Spring Stumbles In

I am sitting at my dining room table looking out the big windows into the yard and the tangled forest beyond, watching as spring stumbles into the world.  It’s an early, clumsy entrance that I welcome as I would the unannounced arrival of an old friend for dinner – I’m happy but unprepared.

The lilac sprouted its leaves on Saturday. From bare twigs to green leaves in a day!

The lilac sprouted its leaves on Saturday. From bare twigs to green leaves in a day!

We need a lot more rain before spring can really happen. There are more than a few buttercups blooming, but without a good soak the rest of the Ranch’s celebrated wildflowers have no chance.  The black oaks are sprouting leaves but the dry ground makes me fear that the trees will be too brittle by summer and we’ll lose a lot of them before the year is out.

Luckily rain is in the forecast. And other springtime things. For one, I will be getting new bees! I have determined that I lost last year’s bees to varroa mites. This is frustrating because I tested them several times and never saw any, and as I’d been advised that first year colonies rarely succumb to mites, I never treated them. But when I opened the hive I saw plenty of dead mites on the bottom board, and there were very few dead bees in the hive.  There was also a TON of honey (mostly from all the sugar syrup I fed them) which I was glad to see because I meant I hadn’t starved them.

There is an upside to the discovery of varroa as well: it means they didn’t die from American foulbrood. That is a huge relief, as I would have had to burn all my equipment and start over completely from scratch. There’s no way I would have been able to afford to do that this year.  Additionally, I moved the hive closer to the house, which will make the regular powdered-sugar treatments for varroa I plan to do much easier.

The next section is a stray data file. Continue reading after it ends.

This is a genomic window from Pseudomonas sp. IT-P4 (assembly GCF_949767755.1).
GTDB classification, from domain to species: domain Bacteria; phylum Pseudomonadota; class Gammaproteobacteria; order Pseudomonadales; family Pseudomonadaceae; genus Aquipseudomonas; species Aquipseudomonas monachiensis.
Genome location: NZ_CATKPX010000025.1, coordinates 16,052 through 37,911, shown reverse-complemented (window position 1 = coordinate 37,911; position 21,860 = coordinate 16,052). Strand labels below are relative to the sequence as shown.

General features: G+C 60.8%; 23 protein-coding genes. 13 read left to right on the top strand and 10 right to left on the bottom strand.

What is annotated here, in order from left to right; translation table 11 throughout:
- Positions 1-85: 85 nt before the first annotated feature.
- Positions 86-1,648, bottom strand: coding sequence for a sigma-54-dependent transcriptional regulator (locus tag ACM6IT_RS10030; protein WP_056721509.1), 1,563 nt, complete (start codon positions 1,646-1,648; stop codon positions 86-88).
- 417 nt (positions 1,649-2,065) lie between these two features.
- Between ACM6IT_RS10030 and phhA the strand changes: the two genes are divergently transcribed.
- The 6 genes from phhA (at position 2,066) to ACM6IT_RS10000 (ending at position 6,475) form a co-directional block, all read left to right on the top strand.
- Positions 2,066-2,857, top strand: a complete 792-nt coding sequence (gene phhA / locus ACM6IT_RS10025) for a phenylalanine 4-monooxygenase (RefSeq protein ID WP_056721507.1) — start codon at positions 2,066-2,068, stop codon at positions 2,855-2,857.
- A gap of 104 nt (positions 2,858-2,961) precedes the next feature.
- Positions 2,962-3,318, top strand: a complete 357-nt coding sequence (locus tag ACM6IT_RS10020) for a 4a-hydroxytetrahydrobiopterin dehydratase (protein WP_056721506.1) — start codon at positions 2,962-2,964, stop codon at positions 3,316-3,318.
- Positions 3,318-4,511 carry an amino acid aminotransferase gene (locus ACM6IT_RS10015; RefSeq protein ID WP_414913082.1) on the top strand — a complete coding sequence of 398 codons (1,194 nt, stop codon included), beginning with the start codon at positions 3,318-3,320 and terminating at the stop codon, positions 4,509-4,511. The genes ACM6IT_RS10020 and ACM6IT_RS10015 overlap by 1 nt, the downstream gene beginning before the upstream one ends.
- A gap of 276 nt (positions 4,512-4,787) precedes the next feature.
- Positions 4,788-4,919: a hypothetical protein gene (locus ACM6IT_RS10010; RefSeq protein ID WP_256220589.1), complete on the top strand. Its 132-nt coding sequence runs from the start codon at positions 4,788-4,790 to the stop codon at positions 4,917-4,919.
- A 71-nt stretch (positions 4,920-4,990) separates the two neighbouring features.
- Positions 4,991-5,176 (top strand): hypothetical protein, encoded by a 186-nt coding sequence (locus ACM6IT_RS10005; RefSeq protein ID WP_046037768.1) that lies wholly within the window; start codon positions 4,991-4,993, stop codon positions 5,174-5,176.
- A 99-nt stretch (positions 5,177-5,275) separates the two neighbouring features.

Also, the Freedom Ranger chicks are growing like monsters. I’ve never raised meat birds before so I’m not sure if they’re growing especially fast for the breed, but they’re definitely impressing me.

Feathers everywhere!

Feathers everywhere and fluff disappearing by the minute!

I just planted seeds for my tomato, tomatillo, fennel, and eggplant starts. I’m going to have to do some online shopping for my pepper seeds. For whatever reason, the stores around here are only the most boring kinds of peppers in their seed selections. Meanwhile I’m pondering how the veggie garden will be organized this year, and how I will fit everything in with the chard and kale and other things already planted that I don’t want to pull out. Hmmm….I need a bigger garden!

Peaches the goat is hopefully bred – we’ll be getting a sonogram (!!!) in a few weeks and then we’ll know for sure, and whether or not there are multiples in there. Nigies are known for having up to FOUR kids at a time.

Oh, and guess what? It just started to rain. Okay spring, come on in and make yourself at home.

4 thoughts on “Spring Stumbles In

    • Hang in there! I don’t envy your long winters. On the other hand, spring is definitely too early this year, even for California, so it’s kind of disturbing (climate change and all that). But one can’t be too gloomy when buttercups are blooming.

  1. Oh how I envy your spring….we’ve got a bit to go yet. YAY on the NO foulbrood…that is great news. I’ve had good luck w/ mites using a tea tree oil salve in the entrance way….bees walk through, groom and spread the oil….just a thought
    Yay spring.
    *anna

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